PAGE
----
We’re not just blowing smoke about fire safety


Soak cigarette butts before disposal.


Even though smoking among adults has been on a steady decline since 1965, smoking is still a major cause of home fire deaths in the United States, according to the United States Fire Administration. If you smoke – or live with a smoker – use caution when handling smoking materials, such as cigarettes, pipes, cigars, matches and lighters, to keep you and your family safe.

The U.S. Centers for Disease Control and Prevention has tracked adult smoking from a high of 42 percent of adults in 1965 to just 12.5 percent in 2020. This reduction is attributed to increased public awareness regarding the health risks associated with smoking, concerns for clean air and state or municipal laws that limit smoking in public places.

As of 2016, one in 20 (5%) of home structure fires were started by smoking materials. These fires caused almost one in four (23%) home fire deaths, and one in 10 (10%) home fire injuries, not counting any firefighter deaths or injuries, according to the National Fire Protection Association.

The USFA and NFPA offer these tips to prevent fires caused by smoking materials:

  • If you smoke, think about quitting
  • If you smoke, consider switching to fire-safe cigarettes, which have a reduced ignition strength and are less likely to cause a fire
  • When you smoke, smoke outside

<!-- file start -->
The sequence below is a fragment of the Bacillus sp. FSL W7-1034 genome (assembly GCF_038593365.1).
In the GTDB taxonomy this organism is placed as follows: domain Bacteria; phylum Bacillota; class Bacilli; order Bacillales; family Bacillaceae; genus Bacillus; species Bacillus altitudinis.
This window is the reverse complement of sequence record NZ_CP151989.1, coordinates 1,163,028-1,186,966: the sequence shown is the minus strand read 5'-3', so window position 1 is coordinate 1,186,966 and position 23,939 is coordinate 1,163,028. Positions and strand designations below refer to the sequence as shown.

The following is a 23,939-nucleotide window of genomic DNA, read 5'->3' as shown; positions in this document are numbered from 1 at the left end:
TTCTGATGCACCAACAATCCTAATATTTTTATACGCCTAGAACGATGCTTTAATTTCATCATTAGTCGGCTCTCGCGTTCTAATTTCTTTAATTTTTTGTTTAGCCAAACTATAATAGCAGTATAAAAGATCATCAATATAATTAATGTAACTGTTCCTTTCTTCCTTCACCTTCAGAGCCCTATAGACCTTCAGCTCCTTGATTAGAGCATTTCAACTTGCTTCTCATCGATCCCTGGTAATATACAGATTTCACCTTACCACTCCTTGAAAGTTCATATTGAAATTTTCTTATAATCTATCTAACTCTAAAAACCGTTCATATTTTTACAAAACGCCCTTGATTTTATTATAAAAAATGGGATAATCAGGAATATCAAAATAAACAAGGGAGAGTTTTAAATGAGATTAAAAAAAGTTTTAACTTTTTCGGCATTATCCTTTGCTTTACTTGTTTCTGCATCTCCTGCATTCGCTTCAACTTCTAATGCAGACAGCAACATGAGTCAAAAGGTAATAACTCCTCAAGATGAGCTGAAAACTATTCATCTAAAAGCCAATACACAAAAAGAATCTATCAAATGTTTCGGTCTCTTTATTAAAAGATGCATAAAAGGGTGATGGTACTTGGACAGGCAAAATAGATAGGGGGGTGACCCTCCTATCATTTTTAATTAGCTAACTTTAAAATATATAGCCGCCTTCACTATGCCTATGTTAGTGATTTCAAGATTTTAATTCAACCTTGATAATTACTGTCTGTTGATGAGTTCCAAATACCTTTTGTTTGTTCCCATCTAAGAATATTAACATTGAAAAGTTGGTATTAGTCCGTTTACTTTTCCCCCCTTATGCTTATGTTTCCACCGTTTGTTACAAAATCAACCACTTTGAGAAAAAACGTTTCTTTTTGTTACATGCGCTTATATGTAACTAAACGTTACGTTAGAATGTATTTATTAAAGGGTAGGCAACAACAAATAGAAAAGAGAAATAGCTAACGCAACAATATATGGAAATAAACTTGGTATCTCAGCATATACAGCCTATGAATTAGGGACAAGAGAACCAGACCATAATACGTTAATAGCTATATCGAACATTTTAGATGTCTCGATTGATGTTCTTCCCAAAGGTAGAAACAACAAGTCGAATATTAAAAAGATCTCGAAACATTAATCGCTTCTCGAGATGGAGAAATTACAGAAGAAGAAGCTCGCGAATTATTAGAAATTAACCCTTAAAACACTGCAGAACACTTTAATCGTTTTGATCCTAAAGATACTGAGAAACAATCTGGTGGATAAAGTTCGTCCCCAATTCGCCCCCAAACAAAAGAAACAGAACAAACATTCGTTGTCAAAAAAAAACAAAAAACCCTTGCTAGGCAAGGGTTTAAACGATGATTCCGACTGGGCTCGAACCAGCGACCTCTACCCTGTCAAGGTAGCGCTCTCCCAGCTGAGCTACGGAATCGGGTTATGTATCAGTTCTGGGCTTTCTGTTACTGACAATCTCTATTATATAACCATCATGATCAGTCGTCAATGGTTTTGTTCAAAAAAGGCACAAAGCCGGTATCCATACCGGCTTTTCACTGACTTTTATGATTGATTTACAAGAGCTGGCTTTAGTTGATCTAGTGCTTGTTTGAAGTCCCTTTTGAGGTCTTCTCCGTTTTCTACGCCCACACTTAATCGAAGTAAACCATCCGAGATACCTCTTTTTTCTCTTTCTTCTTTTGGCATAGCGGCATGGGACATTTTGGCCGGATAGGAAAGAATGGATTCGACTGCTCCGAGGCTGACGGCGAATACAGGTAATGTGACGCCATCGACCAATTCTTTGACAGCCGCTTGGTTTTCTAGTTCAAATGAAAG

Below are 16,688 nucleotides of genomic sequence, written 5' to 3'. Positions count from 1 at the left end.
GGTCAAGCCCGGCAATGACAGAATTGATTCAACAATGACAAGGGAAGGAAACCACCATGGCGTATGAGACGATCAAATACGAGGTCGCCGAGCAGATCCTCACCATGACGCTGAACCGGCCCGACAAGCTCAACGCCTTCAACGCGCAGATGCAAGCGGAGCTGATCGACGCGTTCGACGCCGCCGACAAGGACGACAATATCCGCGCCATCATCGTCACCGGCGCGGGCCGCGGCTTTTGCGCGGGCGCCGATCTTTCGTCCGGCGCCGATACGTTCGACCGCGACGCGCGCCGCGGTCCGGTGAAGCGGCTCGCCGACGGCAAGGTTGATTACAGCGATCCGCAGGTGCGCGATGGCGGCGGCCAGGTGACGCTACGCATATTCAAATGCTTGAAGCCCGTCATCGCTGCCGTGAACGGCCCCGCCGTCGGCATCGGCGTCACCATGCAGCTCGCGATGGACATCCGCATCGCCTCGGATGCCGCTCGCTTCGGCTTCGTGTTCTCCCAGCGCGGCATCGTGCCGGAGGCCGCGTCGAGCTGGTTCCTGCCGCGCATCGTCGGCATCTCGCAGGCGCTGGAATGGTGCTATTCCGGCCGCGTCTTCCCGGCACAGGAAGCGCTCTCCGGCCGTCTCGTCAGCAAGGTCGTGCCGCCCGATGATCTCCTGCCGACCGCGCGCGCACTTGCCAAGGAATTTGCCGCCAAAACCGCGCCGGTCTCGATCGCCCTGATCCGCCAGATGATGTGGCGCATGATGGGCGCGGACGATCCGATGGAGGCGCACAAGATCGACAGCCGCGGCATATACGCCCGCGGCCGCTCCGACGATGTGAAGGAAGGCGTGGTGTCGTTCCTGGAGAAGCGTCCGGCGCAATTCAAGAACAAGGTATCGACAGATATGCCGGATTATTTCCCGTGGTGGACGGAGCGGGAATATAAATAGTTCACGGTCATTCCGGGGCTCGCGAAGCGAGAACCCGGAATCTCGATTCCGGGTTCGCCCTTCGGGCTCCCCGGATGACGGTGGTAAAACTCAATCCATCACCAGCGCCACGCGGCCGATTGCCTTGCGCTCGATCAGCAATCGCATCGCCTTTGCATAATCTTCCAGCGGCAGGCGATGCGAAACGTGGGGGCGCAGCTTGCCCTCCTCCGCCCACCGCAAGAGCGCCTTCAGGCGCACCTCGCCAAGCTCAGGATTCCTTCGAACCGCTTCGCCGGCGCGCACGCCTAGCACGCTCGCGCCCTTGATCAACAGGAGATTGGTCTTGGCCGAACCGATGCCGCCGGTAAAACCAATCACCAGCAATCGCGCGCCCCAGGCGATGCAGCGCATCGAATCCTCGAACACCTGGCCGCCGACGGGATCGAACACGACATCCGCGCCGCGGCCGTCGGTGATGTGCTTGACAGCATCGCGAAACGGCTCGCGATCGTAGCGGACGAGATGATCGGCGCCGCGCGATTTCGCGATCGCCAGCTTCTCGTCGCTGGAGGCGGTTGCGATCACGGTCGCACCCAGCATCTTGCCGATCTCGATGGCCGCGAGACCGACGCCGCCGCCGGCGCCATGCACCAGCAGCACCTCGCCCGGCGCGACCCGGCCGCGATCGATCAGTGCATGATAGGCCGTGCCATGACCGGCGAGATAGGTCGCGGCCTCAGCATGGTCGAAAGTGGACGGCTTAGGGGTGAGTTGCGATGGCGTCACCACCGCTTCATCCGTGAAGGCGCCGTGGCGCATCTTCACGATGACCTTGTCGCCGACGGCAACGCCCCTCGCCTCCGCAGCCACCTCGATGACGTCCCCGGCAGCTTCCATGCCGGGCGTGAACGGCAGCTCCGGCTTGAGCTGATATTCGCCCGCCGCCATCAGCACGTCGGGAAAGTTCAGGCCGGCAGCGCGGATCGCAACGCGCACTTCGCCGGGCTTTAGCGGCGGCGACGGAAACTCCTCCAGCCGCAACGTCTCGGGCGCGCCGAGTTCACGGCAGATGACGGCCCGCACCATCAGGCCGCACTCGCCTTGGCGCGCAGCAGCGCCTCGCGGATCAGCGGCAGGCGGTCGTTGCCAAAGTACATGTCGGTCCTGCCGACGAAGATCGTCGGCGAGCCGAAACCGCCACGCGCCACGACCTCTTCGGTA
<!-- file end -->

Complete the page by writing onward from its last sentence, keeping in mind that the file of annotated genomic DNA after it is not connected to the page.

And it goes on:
• Use deep, wide ashtrays placed on a sturdy surface indoors and a can filled with sand outdoors
  • Extinguish all smoking materials (cigarettes, pipes, cigars, etc.) prior to leaving the room or area
  • Soak cigarette butts and ashes in water before throwing them into the trash
  • Check under furniture cushions for cigarette butts that may have fallen out of sight
  • Stay alert! Don’t smoke in bed, and put out cigarettes if you are feeling drowsy
  • Make sure working smoke alarms are properly installed on every level of your home to alert you in case of fire
  • Use dual-sensor smoke alarms that detect both a flame-driven fire and a smoky fire that produces fumes without flames
  • Never smoke in a home where medical oxygen is in use
  • Keep matches and lighters out of the reach of children

Smokers who would like to quit can find Quit Smoking tips from the CDC.

The United States Fire Administration offers Home Fire Safety Tips for Smokers.

The National Fire Protection Association offers additional research on Smoking and Home Fire Safety.

This loss control information is advisory only. The author assumes no responsibility for management or control of loss control activities. Not all exposures are identified in this article.

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